What happens when you run a business that has made a commitment to its customers, but then you cannot keep that commitment?

In my first management position after earning my MBA at Wharton, I came to work at The Danbury Mint, a developer of fine collectibles, and discovered my boss had left the company suddenly. His group had placed a test ad in Smithsonian magazine for a 1934 Packard Speedster model car. Beating all expectations, 5,000 people ordered the car.

The problem was that the supplier he hired couldn’t make the car to our standards. We were advertising precision die-cast models, and they were making cheap toys. I inherited responsibility for the business.

Die-cast metal is not like digital. It takes many months to make new tooling,  then to produce the models. But before taking any action at all, I had to fly to Asia, visit a factory for my first time (and then again and again), meet with Chinese manufacturing managers for the first time and formulate a plan that involved increasing our product development costs by a factor of five.

Next, I had to find suppliers actually capable of meeting the exacting standards we had advertised.

So I started writing letters to my customers, roughly at the rate of one per month. First, I explained that this was going to take much longer than we expected. In subsequent letters, I shared many of the details involved in making an accurate model of a classic car, from finding a pristine copy of the real car, to crafting a prototype and so on.

I found two entrepreneurs in Hong Kong and gave them enough purchase orders that they were able to start a company able to make the high-end models we needed. I found a company in Korea that made both expensive cigarette lighters—which have exacting tolerances—and model cars; they also agreed to become a supplier.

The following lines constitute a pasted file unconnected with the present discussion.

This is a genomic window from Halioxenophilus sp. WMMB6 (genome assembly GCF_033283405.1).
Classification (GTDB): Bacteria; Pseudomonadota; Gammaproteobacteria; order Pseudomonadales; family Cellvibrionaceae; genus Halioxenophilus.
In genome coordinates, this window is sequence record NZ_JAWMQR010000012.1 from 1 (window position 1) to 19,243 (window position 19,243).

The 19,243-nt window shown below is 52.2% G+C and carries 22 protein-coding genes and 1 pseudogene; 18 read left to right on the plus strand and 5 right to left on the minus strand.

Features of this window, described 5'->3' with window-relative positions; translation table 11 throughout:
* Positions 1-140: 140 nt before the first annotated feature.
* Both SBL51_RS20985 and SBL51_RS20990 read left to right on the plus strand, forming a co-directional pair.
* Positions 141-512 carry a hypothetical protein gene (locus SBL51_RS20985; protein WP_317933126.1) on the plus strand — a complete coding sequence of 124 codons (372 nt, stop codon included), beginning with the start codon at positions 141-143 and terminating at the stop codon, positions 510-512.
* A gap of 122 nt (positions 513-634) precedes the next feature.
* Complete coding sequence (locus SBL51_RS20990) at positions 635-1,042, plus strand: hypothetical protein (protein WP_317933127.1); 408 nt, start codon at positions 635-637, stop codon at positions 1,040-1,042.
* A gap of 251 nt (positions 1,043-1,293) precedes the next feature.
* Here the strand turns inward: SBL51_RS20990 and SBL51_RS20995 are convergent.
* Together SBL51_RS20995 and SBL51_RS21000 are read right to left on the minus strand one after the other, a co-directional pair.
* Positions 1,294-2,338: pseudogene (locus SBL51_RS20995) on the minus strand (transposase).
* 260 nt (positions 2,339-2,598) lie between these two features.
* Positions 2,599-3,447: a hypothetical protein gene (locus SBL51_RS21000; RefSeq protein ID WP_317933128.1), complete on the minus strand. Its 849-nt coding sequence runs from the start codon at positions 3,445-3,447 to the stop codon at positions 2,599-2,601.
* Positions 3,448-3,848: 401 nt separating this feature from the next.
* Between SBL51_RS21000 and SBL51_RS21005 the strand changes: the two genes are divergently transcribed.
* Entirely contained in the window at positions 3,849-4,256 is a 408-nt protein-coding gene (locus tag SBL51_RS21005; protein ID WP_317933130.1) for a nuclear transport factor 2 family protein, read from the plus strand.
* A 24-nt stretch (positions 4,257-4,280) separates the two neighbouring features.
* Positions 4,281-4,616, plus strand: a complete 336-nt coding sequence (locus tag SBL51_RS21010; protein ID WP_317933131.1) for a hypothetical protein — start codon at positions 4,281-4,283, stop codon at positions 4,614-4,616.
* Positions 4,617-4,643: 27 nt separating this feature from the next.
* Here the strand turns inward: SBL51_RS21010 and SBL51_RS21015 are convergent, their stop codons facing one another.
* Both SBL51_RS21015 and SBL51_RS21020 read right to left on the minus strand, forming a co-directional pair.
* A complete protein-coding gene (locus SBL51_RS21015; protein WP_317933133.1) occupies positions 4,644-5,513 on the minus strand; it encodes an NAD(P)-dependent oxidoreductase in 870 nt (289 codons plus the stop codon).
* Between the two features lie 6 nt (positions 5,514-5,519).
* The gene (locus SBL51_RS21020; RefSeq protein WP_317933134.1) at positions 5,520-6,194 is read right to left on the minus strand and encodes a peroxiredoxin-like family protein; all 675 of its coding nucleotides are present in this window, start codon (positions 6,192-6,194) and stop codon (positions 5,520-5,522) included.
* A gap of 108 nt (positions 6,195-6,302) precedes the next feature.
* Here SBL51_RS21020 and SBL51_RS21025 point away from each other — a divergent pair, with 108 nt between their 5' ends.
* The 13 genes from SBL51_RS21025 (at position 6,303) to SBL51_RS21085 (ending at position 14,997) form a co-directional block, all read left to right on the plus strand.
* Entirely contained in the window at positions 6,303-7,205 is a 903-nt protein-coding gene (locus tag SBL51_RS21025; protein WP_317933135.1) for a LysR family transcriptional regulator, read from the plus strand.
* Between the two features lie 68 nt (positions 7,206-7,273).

The 1934 Packard Speedster model car. Photo credit: The Danbury Mint.

The 1934 Packard Speedster model car. Photo credit: The Danbury Mint.

All along the way, I wrote to our customers. We didn’t hire a copywriter. I was the one going to the Midwest to scout out surviving classic cars, getting on planes to Asia to supervise our new suppliers and rejecting the first subpar models. My notes might have been a bit rough around the edges, but they were authentic: The original Packard model was a mess; the tooling was of no value whatsoever, and we had to start over. This was a year into the process, and it was an exceedingly difficult decision to make. Meanwhile, I had commissioned another model, the 1935 Duesenberg SSJ.

Holding my breath, I wrote to our 5,000 Packard customers and asked if they would like to receive the Duesenberg model first, a very different car and one which we had never before mentioned. In response, 90 percent said yes, and they also agreed to accept the Packard when it was ready.

In my three years running the model car line, we generated $20 million in orders, versus the roughly $50,000 in sales my predecessor had brought in.

Here’s why we eventually succeeded:

Involve your customers:

In those early months, we were amateurs with a dream. We made a lot of mistakes, but when we did, we admitted it. Customers got to share the ride with us, through all the ups and downs of launching an artistic business.

Offer frequent updates:

My guess is that our very first customers received 15 to 20 “delay notices” from me, each one in letter form. Yes, some customers were frustrated by the delays, but very few complained about the stream of letters. On the contrary, most appreciated them, to a much greater extent than I would have imagined.

Give customers choices:

We made it easy for customers to cancel their original order; few did. We let them get another model first, or wait for the original. We even let them reserve the entire model car series before they received their first model. The end result was an extraordinarily loyal group of customers.

Some will say times have changed and no customer would wait this long today, even for a new product they really wanted. For those folks, I have one word: Kickstarter.